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Dublin: 0 °C Wednesday 23 January, 2019
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Apple (briefly) becomes the world's most valuable company

Apple is now worth 39 times as much as it was ten years ago – and yesterday overtook ExxonMobil as the biggest cheese.

Image: Paul Sakuma/AP

THE RISE AND RISE of Apple marked yet another significant milestone last night – when the company, although briefly, officially became the world’s most valuable company.

In a day of mixed trading on Wall Street, the California-based electronics manufacturer temporarily overtook petrol company ExxonMobil – better known on these shores as the parent company of Esso – to become the most valuable company in the world.

At its lowest point yesterday, the oil company shed 4 per cent of its value – while Apple’s shares never fell into the red, closing the day having gained almost 6 per cent.

As a result of ExxonMobil’s temporary decline, Apple’s ‘market capitalisation’ – that is, the total value of all of its shares added together – briefly overtook that of its Texas-based rival.

By the close of business, however, Exxon shares had recovered to gain 2 per cent – pushing its own market capitalisation back to $348.3bn, with Apple’s not far behind on $346.7bn.

Though Apple returned to the number two slot by the end of the day, AP reported that most analysts expected it to eventually pull clear of the oil company and cement its status as the largest company on the planet.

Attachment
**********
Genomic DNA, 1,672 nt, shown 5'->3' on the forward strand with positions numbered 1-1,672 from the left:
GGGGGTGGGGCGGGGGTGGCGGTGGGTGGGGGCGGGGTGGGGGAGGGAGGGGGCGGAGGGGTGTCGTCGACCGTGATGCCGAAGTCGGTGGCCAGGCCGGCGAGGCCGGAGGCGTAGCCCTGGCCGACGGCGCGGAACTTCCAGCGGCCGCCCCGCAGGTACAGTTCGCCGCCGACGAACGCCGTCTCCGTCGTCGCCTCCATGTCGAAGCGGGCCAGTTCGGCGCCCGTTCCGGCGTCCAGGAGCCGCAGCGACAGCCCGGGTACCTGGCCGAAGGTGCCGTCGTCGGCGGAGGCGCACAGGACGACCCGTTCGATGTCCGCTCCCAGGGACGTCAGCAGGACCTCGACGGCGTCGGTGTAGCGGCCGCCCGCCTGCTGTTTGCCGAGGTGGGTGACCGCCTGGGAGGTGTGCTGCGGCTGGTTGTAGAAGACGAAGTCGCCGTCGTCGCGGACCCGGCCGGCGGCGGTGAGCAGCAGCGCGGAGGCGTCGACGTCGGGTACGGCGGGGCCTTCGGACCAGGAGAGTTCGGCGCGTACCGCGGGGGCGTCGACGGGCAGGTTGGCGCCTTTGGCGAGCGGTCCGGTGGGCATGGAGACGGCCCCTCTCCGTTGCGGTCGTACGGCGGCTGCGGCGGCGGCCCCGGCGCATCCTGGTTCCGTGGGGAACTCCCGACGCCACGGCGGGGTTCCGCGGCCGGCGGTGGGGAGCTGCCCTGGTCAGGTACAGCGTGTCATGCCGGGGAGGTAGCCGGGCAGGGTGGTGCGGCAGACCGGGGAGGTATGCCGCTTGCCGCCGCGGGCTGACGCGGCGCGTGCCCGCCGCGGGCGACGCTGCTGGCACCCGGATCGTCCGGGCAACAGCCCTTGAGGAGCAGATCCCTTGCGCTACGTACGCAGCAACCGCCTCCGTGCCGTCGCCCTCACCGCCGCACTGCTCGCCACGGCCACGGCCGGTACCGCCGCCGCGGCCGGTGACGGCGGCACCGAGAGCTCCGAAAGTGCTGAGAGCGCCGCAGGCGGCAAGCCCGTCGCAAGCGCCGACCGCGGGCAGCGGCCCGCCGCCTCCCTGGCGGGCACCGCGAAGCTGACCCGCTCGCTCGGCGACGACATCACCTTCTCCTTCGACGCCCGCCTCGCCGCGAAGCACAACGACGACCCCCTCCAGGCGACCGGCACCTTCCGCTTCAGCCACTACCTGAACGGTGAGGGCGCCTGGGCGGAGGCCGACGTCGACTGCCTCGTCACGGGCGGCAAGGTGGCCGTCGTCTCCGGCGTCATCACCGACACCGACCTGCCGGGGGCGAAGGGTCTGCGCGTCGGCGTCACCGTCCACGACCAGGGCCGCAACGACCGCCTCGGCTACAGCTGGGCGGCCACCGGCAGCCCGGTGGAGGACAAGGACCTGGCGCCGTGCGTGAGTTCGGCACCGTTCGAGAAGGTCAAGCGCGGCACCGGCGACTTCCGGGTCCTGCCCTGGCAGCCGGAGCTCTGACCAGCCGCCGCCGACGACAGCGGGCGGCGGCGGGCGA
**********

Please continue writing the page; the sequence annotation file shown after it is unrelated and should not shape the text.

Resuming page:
On this day ten years ago – two months before Apple launched the first iPod – Apple’s shares were priced at $9.51 each. Yesterday, they reached a new peak of $374.01 – meaning they are 39 times more valuable than they were a decade ago.

In fact, if you had opted against buying a first-generation iPod and instead spent your $399 buying Apple shares, your investment would now be worth $16,309 – enough to buy an iPad 2 for yourself and 31 friends at today’s prices, with enough change to buy seven iPod shuffles.

The world’s third most valuable company is PetroChina, which is worth $230bn, just ahead of the Industrial and Commercial Bank of China which is worth $225bn based on its current value on the Shanghai exchange.

The most valuable European-based company is BHP Billiton, a mining company, which is worth $172bn.

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About the author:

Gavan Reilly

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